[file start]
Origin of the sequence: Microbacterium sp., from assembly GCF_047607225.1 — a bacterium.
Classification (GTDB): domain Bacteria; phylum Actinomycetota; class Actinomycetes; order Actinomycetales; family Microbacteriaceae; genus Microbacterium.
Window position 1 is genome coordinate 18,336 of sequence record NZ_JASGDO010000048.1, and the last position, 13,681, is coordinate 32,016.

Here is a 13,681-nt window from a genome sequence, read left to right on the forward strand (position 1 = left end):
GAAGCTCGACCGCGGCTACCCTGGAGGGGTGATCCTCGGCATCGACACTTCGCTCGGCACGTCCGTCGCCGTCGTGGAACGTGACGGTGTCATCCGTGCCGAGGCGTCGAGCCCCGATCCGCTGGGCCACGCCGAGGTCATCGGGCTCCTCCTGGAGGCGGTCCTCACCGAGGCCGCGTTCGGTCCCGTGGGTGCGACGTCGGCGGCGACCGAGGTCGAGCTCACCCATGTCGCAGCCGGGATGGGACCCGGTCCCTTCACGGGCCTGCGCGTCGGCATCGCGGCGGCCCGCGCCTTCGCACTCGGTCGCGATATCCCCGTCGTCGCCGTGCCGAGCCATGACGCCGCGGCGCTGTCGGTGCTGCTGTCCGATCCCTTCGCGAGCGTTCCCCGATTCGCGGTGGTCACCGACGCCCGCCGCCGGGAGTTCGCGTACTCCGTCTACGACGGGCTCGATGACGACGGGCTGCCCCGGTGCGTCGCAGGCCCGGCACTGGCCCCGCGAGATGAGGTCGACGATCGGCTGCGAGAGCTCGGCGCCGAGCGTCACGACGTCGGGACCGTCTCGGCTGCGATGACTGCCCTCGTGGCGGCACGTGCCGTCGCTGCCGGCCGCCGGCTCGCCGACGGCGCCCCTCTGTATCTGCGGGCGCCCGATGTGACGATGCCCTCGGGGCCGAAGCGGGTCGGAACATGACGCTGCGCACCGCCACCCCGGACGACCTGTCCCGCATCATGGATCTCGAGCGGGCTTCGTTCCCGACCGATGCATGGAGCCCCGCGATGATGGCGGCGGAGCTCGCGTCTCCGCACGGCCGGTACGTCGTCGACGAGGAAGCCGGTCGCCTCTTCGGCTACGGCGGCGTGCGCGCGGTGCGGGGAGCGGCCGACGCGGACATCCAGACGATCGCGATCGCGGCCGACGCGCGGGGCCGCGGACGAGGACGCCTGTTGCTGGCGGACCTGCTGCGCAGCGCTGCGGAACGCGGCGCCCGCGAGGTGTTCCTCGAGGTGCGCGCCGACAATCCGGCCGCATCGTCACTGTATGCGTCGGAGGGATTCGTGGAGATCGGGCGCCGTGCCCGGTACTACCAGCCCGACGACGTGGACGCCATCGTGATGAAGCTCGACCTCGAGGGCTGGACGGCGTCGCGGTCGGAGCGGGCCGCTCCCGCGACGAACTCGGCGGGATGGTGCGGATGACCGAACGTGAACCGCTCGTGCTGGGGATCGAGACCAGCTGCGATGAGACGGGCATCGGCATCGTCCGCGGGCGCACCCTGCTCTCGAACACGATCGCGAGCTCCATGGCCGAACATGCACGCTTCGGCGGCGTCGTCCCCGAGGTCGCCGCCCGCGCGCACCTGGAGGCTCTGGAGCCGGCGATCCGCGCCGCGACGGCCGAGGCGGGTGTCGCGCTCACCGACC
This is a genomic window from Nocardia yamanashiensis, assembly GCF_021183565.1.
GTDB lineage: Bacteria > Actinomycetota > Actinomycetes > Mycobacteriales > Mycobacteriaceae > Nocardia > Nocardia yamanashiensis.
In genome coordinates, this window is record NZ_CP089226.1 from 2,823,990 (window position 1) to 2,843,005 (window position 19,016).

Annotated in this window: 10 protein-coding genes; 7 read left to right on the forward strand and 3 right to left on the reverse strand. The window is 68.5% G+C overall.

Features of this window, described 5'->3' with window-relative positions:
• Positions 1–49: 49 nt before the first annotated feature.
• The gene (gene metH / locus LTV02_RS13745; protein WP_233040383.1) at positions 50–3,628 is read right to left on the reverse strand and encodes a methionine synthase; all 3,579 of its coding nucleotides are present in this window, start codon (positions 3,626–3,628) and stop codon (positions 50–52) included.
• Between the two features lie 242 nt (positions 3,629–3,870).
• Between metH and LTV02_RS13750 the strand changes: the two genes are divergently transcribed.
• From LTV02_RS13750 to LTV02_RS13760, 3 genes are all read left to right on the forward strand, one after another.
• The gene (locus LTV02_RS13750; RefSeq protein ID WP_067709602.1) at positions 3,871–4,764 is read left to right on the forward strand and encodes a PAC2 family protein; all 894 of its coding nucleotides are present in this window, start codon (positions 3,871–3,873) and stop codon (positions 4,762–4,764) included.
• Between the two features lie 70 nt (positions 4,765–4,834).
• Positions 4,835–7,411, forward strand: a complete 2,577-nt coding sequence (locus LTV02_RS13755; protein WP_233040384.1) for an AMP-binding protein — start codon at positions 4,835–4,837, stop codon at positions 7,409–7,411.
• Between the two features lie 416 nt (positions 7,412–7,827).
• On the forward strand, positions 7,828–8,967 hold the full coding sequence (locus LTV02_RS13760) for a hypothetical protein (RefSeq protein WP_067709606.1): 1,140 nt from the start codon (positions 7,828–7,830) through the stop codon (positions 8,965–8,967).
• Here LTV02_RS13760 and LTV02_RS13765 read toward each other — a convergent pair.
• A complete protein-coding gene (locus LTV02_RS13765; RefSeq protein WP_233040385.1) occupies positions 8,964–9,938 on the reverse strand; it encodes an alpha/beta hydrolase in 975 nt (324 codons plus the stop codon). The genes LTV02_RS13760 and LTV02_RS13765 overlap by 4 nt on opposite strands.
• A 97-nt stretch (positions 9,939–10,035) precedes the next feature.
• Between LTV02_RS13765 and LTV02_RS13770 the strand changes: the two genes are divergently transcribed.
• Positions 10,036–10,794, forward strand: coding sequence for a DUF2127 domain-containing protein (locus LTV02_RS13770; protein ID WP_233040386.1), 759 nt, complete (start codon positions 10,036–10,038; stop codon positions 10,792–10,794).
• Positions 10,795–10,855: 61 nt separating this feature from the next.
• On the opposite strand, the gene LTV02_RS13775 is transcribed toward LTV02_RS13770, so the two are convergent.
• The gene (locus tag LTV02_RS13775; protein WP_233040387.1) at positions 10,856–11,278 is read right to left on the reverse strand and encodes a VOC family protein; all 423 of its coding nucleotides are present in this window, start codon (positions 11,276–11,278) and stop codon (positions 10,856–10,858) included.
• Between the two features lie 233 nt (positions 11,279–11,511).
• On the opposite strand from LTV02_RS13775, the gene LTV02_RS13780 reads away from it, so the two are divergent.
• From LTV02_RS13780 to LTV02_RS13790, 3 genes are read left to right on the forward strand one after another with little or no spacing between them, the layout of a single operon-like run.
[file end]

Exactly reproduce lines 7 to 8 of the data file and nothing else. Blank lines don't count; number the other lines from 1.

GTDB lineage: Bacteria > Actinomycetota > Actinomycetes > Mycobacteriales > Mycobacteriaceae > Nocardia > Nocardia yamanashiensis.
In genome coordinates, this window is record NZ_CP089226.1 from 2,823,990 (window position 1) to 2,843,005 (window position 19,016).